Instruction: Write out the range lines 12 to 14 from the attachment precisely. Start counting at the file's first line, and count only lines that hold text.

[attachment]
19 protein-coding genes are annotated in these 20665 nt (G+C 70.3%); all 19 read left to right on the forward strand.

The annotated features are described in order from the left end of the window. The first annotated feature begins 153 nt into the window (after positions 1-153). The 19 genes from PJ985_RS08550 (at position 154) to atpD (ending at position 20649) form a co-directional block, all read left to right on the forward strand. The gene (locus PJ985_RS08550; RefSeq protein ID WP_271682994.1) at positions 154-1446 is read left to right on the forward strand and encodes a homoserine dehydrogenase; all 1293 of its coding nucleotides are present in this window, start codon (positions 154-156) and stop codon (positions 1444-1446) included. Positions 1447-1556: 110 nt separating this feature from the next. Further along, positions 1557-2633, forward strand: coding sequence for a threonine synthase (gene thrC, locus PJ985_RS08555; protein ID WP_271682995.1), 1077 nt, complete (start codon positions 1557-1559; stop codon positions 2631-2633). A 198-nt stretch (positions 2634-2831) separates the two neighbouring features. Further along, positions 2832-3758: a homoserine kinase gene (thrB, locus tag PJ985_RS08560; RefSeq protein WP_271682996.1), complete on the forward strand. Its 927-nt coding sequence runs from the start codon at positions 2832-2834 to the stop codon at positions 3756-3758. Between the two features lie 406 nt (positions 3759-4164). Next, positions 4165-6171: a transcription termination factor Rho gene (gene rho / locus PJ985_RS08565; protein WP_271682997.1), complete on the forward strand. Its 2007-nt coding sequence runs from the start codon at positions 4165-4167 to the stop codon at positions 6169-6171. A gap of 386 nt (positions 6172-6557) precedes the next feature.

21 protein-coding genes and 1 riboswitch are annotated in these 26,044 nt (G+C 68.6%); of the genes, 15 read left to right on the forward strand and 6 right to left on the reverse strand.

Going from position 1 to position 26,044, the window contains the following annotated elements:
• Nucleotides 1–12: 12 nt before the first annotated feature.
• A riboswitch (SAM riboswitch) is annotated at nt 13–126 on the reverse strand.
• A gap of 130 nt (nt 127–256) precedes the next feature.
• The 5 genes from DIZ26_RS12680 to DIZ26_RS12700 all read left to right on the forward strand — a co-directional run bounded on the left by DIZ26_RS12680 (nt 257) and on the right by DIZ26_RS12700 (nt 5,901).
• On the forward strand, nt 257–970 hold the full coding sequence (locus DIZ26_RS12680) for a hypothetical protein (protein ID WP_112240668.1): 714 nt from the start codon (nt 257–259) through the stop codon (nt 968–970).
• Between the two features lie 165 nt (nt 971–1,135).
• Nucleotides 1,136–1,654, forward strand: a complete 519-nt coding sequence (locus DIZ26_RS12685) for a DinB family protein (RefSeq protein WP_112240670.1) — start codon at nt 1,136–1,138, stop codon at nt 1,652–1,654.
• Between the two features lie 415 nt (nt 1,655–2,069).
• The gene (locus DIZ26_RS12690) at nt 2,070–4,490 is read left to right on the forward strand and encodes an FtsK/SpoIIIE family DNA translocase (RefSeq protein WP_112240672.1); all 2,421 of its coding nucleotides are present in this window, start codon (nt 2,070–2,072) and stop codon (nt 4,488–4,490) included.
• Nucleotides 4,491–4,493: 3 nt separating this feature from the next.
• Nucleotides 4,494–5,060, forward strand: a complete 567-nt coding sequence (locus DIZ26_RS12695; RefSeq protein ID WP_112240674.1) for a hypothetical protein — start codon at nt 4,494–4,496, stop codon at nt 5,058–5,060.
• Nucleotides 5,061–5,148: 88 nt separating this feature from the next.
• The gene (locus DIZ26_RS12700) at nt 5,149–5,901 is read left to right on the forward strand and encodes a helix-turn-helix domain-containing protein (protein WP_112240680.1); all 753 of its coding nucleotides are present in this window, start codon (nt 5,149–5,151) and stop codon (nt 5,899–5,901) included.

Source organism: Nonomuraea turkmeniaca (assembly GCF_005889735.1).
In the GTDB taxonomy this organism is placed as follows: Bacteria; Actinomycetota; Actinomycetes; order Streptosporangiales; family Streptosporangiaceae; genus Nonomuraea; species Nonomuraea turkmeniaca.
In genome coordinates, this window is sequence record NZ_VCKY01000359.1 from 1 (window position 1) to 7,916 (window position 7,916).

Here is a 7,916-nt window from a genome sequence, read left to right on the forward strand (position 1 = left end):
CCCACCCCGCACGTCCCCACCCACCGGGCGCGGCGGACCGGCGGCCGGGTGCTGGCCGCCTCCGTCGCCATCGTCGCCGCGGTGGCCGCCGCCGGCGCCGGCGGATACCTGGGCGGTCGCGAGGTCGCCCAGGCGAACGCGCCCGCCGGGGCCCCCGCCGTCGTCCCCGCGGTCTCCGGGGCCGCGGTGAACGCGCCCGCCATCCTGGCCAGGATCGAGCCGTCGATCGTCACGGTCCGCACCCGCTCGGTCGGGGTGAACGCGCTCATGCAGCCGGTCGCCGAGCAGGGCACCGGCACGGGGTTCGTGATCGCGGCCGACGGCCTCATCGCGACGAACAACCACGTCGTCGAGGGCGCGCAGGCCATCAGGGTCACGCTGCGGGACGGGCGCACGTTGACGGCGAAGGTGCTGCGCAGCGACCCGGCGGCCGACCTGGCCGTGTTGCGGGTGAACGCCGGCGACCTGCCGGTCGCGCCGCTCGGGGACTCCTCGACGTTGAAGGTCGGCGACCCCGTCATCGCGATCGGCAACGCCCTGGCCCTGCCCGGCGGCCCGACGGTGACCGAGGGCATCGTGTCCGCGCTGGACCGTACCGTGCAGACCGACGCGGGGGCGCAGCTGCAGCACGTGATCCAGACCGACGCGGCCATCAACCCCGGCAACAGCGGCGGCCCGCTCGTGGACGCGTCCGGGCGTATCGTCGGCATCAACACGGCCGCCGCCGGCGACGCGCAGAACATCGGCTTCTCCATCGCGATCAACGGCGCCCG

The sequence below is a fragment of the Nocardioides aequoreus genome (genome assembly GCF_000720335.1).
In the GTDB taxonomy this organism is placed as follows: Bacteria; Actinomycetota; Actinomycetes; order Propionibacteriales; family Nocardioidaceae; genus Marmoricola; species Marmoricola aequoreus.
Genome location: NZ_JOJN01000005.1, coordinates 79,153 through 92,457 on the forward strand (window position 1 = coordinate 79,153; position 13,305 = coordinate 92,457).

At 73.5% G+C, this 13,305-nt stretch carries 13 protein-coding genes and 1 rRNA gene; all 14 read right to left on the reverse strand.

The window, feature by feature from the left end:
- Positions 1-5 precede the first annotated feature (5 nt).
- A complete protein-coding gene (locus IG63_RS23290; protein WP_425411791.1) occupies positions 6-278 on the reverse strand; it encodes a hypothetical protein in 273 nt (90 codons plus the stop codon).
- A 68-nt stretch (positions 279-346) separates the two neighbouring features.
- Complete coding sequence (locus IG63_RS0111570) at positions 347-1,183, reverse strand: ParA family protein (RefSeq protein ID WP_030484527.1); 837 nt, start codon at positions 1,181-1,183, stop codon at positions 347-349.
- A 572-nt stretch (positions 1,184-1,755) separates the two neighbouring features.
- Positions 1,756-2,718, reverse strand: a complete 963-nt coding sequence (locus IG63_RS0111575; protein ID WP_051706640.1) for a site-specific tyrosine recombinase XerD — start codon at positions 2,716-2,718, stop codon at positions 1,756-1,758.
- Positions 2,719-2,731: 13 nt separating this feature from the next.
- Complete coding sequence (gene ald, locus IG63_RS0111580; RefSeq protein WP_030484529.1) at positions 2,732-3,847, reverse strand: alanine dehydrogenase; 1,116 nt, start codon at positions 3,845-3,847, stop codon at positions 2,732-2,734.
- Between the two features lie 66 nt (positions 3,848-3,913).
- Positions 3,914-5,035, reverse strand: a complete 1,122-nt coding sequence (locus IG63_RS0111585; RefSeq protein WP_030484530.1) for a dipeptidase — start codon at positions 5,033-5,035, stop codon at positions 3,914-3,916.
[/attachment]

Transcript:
• Between the two features lie 415 nt (nt 1,655–2,069).
• The gene (locus DIZ26_RS12690) at nt 2,070–4,490 is read left to right on the forward strand and encodes an FtsK/SpoIIIE family DNA translocase (RefSeq protein WP_112240672.1); all 2,421 of its coding nucleotides are present in this window, start codon (nt 2,070–2,072) and stop codon (nt 4,488–4,490) included.
• Nucleotides 4,491–4,493: 3 nt separating this feature from the next.